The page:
That status was lost by Social Democratic parties a long time ago. With union membership declining and parts of the traditional working-class constituency abandoning the center-left, the center-share left’s of the vote has been declining since the early 2000s.
If the crisis of social democracy has been a recurring theme over the last decade, the crisis of conservatism is now in full bloom. Even though the old conservative parties have shrunk, many of their policies remain dominant in Europe, according to analysts.
“If you look at Germany, France, or Italy, it’s not classic center-right conservatives who won elections or are in power, but the policies that are in place are traditionally center-right,” said Dominique Mosi, a political scientist and senior adviser at the Institut Montaigne in Paris.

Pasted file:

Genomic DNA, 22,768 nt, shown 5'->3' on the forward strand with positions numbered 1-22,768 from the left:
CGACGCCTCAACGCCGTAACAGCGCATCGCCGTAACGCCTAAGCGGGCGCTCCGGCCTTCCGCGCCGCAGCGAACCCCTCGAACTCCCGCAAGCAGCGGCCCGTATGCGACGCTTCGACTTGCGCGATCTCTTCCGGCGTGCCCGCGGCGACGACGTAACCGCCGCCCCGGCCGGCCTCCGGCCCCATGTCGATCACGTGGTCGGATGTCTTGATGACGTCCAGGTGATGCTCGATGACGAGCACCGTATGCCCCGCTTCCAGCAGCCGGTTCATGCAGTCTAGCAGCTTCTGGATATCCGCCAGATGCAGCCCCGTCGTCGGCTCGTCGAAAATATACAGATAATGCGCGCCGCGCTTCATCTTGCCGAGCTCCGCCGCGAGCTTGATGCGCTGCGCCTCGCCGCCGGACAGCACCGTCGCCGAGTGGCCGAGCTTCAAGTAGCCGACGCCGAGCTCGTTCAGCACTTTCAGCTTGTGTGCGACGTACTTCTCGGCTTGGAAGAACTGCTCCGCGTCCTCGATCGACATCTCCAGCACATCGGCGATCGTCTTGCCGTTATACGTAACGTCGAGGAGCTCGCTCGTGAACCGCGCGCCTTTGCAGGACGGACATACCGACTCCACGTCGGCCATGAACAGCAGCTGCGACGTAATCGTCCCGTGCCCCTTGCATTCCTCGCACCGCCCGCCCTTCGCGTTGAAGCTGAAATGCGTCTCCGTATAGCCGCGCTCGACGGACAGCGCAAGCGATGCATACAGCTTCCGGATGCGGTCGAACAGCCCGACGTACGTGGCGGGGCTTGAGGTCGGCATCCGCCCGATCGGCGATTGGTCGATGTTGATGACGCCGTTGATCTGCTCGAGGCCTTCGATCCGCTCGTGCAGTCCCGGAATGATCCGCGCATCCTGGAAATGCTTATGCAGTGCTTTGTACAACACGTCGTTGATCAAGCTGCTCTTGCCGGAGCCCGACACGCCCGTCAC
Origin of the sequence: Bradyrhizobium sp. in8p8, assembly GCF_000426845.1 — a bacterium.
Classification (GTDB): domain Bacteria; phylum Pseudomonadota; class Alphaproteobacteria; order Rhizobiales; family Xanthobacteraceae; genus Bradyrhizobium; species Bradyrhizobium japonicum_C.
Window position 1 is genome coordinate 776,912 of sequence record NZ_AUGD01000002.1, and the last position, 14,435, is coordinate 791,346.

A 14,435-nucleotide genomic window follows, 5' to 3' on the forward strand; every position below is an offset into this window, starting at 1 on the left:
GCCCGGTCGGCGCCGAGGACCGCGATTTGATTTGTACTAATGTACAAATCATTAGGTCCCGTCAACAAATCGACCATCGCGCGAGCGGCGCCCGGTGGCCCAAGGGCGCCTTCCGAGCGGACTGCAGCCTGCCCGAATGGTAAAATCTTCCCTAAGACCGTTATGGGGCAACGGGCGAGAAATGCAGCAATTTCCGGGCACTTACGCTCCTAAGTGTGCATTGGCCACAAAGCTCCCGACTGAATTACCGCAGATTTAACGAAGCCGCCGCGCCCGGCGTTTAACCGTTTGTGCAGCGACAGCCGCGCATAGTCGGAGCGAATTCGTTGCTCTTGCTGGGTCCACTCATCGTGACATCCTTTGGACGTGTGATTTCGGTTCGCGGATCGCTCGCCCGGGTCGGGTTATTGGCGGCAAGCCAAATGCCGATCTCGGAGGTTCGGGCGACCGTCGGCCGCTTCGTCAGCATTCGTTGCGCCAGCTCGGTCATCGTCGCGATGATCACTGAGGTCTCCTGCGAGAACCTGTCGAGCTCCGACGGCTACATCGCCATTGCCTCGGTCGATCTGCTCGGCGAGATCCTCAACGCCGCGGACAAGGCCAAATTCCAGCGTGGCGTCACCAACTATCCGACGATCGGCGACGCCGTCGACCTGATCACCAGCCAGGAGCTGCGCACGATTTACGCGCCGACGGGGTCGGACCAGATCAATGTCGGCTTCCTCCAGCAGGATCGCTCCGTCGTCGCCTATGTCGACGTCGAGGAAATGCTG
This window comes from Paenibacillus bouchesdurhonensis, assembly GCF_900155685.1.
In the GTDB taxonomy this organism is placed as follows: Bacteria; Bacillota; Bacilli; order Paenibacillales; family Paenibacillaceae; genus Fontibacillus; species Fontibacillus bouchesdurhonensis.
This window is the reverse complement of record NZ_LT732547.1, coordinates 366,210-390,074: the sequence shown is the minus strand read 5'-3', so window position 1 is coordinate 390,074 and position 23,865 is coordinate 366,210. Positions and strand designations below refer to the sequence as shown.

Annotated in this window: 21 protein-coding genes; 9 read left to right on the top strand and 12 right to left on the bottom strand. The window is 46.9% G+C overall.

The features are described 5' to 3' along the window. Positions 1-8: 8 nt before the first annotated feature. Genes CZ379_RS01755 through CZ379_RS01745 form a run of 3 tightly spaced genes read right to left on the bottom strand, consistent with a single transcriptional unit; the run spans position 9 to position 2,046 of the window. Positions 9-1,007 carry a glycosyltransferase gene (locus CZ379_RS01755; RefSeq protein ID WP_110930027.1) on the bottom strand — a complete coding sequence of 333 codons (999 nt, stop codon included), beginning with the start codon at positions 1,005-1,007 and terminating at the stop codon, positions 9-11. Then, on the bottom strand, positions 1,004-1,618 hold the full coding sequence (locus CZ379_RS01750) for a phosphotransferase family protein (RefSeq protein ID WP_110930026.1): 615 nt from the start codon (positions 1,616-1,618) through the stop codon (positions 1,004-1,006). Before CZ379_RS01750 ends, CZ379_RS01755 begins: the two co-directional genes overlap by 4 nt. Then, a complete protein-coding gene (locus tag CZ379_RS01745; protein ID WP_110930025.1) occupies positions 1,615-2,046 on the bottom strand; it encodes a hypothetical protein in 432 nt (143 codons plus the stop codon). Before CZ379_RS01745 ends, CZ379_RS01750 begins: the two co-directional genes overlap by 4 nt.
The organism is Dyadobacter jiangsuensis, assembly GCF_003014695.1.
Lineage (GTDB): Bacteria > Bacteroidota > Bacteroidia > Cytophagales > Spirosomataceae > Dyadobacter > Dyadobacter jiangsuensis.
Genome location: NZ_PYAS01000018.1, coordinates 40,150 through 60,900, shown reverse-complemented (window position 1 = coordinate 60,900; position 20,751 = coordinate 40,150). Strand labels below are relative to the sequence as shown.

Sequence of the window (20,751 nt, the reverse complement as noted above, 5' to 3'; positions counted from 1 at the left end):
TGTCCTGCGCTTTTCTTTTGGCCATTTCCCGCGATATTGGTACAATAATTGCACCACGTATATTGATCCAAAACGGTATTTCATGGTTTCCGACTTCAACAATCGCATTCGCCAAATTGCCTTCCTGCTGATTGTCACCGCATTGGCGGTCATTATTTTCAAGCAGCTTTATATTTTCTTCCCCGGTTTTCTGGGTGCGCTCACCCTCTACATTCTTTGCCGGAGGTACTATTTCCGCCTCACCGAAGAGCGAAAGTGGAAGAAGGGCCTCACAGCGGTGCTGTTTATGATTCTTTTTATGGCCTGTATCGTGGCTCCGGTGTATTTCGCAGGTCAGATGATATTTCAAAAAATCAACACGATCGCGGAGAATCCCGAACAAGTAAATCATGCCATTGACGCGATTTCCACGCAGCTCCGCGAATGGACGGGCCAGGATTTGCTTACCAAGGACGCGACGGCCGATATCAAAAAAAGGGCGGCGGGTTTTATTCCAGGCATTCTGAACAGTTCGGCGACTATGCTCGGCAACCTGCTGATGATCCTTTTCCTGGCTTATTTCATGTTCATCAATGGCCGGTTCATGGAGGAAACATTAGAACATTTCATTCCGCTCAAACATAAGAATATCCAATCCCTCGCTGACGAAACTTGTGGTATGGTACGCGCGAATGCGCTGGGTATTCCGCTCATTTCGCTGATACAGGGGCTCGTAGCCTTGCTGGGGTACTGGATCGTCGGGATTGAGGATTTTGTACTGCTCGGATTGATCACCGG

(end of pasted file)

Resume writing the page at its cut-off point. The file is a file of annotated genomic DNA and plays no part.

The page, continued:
In France, President Emmanuel Macron demolished the French party system by winning elections with his En Marche movement, but the pro-European market liberal, once considered center-left, has recently shifted sharply to the right.
Italy’s Prime Minister, Mario Draghi, has no party affiliation but is regarded as a centrist because he is a former president of the European Central Bank.
Even in Germany, where a Social Democrat narrowly won the recent election, the party’s candidate for chancellor, Olaf Scholz, previously served as Ms. Merkel’s finance minister and is therefore more closely associated with her outgoing government than with his own party.